&#8220So far, no trials have taken place in relation to the violence, killings, torture and ill-treatment since April, although the authorities have repeatedly indicated that investigations are under way and that some police elements have been arrested,&#8221 Ms. Shamdasani said, noting that the actual numbers of persons killed, detained or tortured may be much higher than initially thought.

&#8220We understand that in very few cases have investigations actually been initiated. Continuing impunity in Burundi can only fuel cycles of violence.&#8221

Along with the increasing human rights violations, the mounting violence across Burundi has also provoked a widespread humanitarian crisis as refugees have spilled across the country’s borders and fanned throughout the region.

Indeed, the most recent data state that over 200,000 people have sought refuge in neighbouring countries with 85,200 Burundian refugees in Tanzania, 71,600 in Rwanda, 28,300 in Uganda, 14,322 in the Democratic Republic of Congo (DRC), 7,000 in Kenya, and 3,000 in southern Africa.

VPower Enters a New Market in Africa

– VPower plans to expand to a second Africa country and pitch in on Ghana’s effort to diversify its electricity generation mix

HONG KONG, Aug. 14, 2015 / PRNewswire – VPower Group, one of the leading independent power providers (IPP) recently announced expansion plans into Ghana, following its first fast track power installation in Africa in Chad. This will also be the first gas-power generation plant by VPower in Africa.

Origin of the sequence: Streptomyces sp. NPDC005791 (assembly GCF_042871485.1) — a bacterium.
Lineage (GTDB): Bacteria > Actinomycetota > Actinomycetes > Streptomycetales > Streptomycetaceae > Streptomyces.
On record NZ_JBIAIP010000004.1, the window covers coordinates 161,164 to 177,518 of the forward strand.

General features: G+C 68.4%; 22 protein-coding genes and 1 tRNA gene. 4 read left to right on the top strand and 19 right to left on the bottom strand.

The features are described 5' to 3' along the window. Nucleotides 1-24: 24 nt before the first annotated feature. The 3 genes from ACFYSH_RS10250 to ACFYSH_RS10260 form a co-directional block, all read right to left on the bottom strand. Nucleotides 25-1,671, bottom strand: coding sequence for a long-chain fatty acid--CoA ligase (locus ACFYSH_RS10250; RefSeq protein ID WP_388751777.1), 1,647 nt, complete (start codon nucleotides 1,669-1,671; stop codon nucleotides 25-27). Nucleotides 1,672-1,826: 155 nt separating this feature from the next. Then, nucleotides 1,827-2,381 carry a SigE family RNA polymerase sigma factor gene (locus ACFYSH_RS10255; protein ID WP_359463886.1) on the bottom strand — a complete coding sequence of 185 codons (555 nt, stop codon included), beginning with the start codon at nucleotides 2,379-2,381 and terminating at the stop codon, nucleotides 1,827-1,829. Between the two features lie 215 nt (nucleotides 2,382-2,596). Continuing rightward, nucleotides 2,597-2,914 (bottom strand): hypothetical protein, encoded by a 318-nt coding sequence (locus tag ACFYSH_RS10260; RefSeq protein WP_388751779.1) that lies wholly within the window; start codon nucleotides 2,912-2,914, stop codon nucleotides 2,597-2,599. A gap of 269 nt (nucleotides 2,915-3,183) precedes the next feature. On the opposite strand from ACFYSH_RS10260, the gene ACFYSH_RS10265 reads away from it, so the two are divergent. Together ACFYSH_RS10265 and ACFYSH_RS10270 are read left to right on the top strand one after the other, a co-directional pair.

VPower%20Group%20Logo VPower Enters a New Market in Africa

VPower Group Logo

Logo – http://photos.prnasia.com/prnh/20150304/8521501369LOGO

“Gas-fuel power generation holds great potential for Ghana, offering impressive reduction in emissions and fuel-to-power efficiencies. We have one of the most compact gas generator sets on the market, which cuts cost and time in transportation and installation. The high potential for domestic gas (http://www.modernghana.com/news/599398/1/the-best-mix-of-power-sources-the-best-strategy-to.html) now gives us the opportunity to meet the country’s power demand in ways that improve the stability of power supply,” says Joel Castiel, VPower’s Regional Director for Africa.